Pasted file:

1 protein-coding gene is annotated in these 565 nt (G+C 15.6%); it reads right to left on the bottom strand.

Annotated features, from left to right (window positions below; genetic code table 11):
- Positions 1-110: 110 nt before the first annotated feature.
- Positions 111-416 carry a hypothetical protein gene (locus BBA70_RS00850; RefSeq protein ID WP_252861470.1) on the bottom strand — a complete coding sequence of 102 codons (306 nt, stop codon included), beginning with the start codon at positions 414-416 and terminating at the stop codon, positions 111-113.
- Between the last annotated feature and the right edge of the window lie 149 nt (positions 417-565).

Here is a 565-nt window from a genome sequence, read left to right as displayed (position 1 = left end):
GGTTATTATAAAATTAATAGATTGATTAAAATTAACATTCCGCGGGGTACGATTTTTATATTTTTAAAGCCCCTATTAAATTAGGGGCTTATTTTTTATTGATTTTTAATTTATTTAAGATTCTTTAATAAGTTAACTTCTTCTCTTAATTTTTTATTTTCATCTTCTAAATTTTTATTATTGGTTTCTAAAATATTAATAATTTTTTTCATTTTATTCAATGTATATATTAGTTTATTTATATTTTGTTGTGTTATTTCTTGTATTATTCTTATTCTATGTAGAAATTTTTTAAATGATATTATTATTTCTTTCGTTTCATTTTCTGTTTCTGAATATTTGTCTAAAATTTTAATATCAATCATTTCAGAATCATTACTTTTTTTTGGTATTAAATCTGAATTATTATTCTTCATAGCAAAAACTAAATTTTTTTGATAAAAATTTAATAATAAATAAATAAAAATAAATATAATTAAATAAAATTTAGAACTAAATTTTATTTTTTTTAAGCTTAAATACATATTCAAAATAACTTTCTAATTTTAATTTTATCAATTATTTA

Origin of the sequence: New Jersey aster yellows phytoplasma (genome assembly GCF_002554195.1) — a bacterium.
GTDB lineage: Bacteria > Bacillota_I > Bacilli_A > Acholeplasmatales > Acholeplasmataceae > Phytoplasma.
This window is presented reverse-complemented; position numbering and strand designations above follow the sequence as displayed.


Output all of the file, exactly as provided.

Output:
1 protein-coding gene is annotated in these 565 nt (G+C 15.6%); it reads right to left on the bottom strand.

Annotated features, from left to right (window positions below; genetic code table 11):
- Positions 1-110: 110 nt before the first annotated feature.
- Positions 111-416 carry a hypothetical protein gene (locus BBA70_RS00850; RefSeq protein ID WP_252861470.1) on the bottom strand — a complete coding sequence of 102 codons (306 nt, stop codon included), beginning with the start codon at positions 414-416 and terminating at the stop codon, positions 111-113.
- Between the last annotated feature and the right edge of the window lie 149 nt (positions 417-565).

Here is a 565-nt window from a genome sequence, read left to right as displayed (position 1 = left end):
GGTTATTATAAAATTAATAGATTGATTAAAATTAACATTCCGCGGGGTACGATTTTTATATTTTTAAAGCCCCTATTAAATTAGGGGCTTATTTTTTATTGATTTTTAATTTATTTAAGATTCTTTAATAAGTTAACTTCTTCTCTTAATTTTTTATTTTCATCTTCTAAATTTTTATTATTGGTTTCTAAAATATTAATAATTTTTTTCATTTTATTCAATGTATATATTAGTTTATTTATATTTTGTTGTGTTATTTCTTGTATTATTCTTATTCTATGTAGAAATTTTTTAAATGATATTATTATTTCTTTCGTTTCATTTTCTGTTTCTGAATATTTGTCTAAAATTTTAATATCAATCATTTCAGAATCATTACTTTTTTTTGGTATTAAATCTGAATTATTATTCTTCATAGCAAAAACTAAATTTTTTTGATAAAAATTTAATAATAAATAAATAAAAATAAATATAATTAAATAAAATTTAGAACTAAATTTTATTTTTTTTAAGCTTAAATACATATTCAAAATAACTTTCTAATTTTAATTTTATCAATTATTTA

Origin of the sequence: New Jersey aster yellows phytoplasma (genome assembly GCF_002554195.1) — a bacterium.
GTDB lineage: Bacteria > Bacillota_I > Bacilli_A > Acholeplasmatales > Acholeplasmataceae > Phytoplasma.
This window is presented reverse-complemented; position numbering and strand designations above follow the sequence as displayed.